The meeting with GabrielleEdit

Haunted by her past transgressions, she is about to give up on her life as a warrior completely.[10] In the episode "Sins of the Past". she strips off her armor and weapons and buries them in the dirt. She sees a group of village girls being attacked by a band of warriors. In the group is Gabrielle. Xena saves the young women and Gabrielle is left in awe of the Warrior Princess' abilities.

Gabrielle follows Xena in a quest to persuade Xena to let her be her traveling companion. During the episode, Xena returns to her home town, Amphipolis, where she eventually reconciles with her mother, Cyrene.[10] She also visits the grave of her brother Lyceus to "speak" with him. When Xena privately confides with Lyceus that it is difficult to be alone, Gabrielle—who is silently standing in the doorway of the crypt—tells her, "You're not alone." Soon, Xena agrees to allow Gabrielle to travel with her. Over time, Gabrielle becomes Xena's dearest friend and soulmate.

Subsequent travels and hardshipsEdit

Gabrielle and Xena become best friends, soulmates and indeed constant companions over the many adventures that follow. Each of the women learns from the other; Gabrielle becomes a warrior on behalf of good (not evil), while Xena develops a softer and more loving personality to balance her warrior's heart. Xena's subsequent life is marred by many tragedies. Her son Solan, who never came to know her as his mother, is killed by Hope, Gabrielle's demonic child,[11] (with the help of Callisto); and Xena nearly loses Gabrielle more than once.

The instances where Xena and Gabrielle almost part ways tend to result from the outside manipulations of others. The most serious of these is, of course, the death of Xena's son at the hands of Gabrielle's demonic child, Hope. After this, Gabrielle, consumed with grief, journeys to stay with the Amazons. Xena, in turn, locates her and tries to take Gabrielle's life by throwing her over a cliff while she is in a weakened state. Xena fails in doing this, and subsequently, both women reconcile with the help of the spirit of Xena's son Solan. Specifically, Solan creates the land of Illusia wherein, through music, both women express their grief and anger, not so much with each other, but with the traumas they have each endured. It is here that Xena confesses that she did indeed kill Ming Tien because he turned evil and killed his mother Lao Ma. Xena admits to Solan that she is his mother and sings to him, asking forgiveness. After this, they travel together again.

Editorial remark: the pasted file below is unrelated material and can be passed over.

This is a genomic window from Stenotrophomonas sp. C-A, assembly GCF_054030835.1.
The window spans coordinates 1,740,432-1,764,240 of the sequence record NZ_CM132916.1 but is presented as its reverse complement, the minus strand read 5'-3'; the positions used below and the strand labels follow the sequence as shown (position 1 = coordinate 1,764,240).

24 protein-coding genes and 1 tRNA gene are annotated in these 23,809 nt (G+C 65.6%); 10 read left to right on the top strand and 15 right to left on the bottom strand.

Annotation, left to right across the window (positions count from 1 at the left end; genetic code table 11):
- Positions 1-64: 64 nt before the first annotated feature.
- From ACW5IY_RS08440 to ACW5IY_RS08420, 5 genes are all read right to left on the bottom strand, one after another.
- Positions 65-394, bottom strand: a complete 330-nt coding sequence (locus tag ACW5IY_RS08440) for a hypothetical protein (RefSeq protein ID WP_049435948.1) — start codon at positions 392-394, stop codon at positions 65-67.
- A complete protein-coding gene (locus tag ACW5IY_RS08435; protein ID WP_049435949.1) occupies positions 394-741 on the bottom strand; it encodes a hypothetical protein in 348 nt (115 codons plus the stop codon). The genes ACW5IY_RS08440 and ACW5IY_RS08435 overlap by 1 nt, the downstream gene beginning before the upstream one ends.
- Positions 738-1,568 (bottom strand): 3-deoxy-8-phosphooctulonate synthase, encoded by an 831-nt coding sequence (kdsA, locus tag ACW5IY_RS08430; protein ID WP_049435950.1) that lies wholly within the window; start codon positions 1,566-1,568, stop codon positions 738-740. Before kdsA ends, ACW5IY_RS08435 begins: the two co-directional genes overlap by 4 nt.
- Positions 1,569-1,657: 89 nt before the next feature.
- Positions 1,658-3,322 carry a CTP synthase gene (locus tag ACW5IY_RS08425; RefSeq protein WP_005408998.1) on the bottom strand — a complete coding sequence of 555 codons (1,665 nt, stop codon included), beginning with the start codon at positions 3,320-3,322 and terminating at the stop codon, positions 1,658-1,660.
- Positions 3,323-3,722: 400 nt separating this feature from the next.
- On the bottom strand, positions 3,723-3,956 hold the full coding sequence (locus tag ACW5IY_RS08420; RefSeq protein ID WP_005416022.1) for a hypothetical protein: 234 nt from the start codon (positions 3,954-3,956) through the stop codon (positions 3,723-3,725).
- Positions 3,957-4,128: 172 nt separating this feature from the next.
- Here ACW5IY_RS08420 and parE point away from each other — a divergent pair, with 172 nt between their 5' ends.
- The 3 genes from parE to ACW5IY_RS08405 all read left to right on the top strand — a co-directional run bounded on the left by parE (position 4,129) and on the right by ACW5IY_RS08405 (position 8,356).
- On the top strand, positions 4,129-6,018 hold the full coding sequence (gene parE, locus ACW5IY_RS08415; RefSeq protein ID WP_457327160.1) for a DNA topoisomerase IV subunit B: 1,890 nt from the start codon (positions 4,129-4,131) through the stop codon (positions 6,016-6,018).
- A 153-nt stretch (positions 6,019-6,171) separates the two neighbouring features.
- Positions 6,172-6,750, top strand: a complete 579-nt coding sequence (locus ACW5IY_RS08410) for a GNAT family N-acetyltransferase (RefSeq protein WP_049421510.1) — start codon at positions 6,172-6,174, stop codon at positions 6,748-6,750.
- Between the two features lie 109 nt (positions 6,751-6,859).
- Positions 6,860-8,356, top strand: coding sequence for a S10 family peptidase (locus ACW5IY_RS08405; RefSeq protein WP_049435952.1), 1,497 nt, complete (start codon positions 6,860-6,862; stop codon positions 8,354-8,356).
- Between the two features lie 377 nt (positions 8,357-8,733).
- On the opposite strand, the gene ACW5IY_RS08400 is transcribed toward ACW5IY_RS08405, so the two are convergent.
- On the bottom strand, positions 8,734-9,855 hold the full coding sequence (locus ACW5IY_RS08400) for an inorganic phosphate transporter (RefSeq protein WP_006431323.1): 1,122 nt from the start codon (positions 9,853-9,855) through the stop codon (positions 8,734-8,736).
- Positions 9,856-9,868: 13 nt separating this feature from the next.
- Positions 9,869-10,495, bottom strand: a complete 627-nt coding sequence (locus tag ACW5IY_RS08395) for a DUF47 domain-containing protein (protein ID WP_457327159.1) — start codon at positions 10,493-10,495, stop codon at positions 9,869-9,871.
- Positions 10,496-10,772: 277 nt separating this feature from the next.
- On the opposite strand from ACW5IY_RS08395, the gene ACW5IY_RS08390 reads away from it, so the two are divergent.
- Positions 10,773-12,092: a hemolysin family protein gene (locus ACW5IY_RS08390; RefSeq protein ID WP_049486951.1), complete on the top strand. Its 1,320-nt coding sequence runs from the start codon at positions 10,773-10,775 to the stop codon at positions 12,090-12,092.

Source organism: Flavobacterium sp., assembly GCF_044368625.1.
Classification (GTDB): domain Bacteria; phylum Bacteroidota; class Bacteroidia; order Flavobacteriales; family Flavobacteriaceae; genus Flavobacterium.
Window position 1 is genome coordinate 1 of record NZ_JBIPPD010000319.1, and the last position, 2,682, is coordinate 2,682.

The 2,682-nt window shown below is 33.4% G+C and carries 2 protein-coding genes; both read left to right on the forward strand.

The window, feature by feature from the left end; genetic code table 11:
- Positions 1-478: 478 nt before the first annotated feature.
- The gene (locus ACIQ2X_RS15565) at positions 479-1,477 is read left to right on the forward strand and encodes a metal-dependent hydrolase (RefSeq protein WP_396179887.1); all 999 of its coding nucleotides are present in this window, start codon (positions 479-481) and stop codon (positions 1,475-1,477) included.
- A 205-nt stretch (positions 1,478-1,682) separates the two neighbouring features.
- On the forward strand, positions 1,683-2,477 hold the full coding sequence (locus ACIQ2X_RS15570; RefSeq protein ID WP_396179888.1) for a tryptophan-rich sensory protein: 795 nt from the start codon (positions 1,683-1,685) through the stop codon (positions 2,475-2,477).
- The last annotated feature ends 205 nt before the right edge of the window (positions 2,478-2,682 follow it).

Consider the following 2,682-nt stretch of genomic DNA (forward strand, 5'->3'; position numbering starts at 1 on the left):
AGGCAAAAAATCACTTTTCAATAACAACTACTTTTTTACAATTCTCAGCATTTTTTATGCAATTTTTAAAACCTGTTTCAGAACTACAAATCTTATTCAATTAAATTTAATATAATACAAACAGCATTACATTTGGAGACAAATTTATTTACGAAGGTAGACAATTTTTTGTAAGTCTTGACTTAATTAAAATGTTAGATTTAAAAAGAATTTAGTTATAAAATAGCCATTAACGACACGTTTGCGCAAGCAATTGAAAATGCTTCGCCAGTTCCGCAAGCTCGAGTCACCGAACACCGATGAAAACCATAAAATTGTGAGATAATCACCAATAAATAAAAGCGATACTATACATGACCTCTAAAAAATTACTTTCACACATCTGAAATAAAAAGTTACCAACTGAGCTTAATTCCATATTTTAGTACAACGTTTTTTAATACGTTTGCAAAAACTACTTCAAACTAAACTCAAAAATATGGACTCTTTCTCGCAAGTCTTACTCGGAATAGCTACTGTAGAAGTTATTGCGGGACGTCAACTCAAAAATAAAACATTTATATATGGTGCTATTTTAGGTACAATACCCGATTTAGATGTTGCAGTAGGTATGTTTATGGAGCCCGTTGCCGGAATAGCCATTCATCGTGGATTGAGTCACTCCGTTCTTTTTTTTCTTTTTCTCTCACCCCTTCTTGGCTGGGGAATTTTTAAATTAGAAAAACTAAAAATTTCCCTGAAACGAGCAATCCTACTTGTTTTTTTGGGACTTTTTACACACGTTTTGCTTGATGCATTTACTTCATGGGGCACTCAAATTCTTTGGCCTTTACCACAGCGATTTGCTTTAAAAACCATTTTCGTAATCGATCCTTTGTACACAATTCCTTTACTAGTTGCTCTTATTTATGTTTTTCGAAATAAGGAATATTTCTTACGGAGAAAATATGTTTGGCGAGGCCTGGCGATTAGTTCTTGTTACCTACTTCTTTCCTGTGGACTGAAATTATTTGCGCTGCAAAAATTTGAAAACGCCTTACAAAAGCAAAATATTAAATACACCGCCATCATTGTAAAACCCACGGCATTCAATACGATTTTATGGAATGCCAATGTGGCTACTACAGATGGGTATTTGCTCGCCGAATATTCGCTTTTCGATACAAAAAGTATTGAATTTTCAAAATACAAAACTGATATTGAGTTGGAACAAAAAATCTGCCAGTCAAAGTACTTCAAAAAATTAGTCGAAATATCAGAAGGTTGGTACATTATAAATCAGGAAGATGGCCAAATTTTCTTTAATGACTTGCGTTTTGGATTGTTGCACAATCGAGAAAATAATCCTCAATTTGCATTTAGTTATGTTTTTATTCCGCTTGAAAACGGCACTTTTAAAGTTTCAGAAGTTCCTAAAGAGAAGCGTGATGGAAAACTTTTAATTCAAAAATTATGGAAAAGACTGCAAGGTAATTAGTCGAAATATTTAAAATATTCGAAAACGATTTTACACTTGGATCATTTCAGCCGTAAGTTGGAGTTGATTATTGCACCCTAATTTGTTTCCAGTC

Xena with Gabrielle.

Soon after the start of her journeys with Gabrielle, Xena runs into Ares, who has evidently known her since her warlord days and he tries to seduce her into joining him as his Warrior Queen, efforts that she repeatedly thwarts.[12] She also encounters a formidable warrior woman named Callisto, whose family was killed by Xena's army years ago.[13]

The path to redemption continuesEdit

Marcus, a warrior, close friend and lover from her warlord days, whom she persuades to follow her in choosing good, is killed while doing his first good deed.[14] Later, he is allowed to briefly return to the world of the living to help thwart a vicious killer who has escaped from the underworld. He and Xena spend a night together before Marcus has to return to the other side.[15] Several years after her first meeting with Lao Ma, a messenger is sent by Lao Ma to ask Xena to travel to China to aid in stopping a great evil from taking hold. She sets out without delay to help her dear friend but insists that she must deal with this alone and that Gabrielle stay behind.

In spite of her best efforts, she is too late to save her mentor and friend Lao Ma from being tortured to death by her own son, the emperor Ming T'ien and is crushed with the loss.[16] Finally, she and Gabrielle are crucified by the Romans on the Ides of March by Caesar, previously an ally and former lover of Xena's with whom she had planned to take over known civilization until he betrayed her. Caesar, himself, is betrayed and killed by Brutus.[17] They are later revived by a mystic named Eli, a Jesus like figure, along with the spiritual aid of Callisto, who by that time had become an angel after being killed by Xena. This event would have long-lasting effects for all involved.[18]


The event mentioned above leads to the birth of Xena's daughter, Eve. Callisto takes a prominent role in the events leading up to now. After Xena lets her die years ago she is sent to Tartarus but later she returns and becomes a god and an even greater enemy of Xena. Finally Xena attempts to save Callisto from her suffering by sacrificing herself. Callisto becomes an angel and Xena a devil or demon. Before Eve is born Callisto the angel, implants her soul in Xena's unborn baby with Xena's tacit acceptance, as a way to redeem herself from her past and her and her involvement in creating Callisto. Unfortunately, mother and daughter would have little time together, as the gods were bent on destroying the child to save themselves, as she is prophesied to bring about the Twilight of the Olympian gods and the birth of "Christianity". In order to save her child, as well as herself and Gabrielle, they fake their deaths,[19] but their plan goes awry when Ares buries them in an ice cave, where they sleep for 25 years.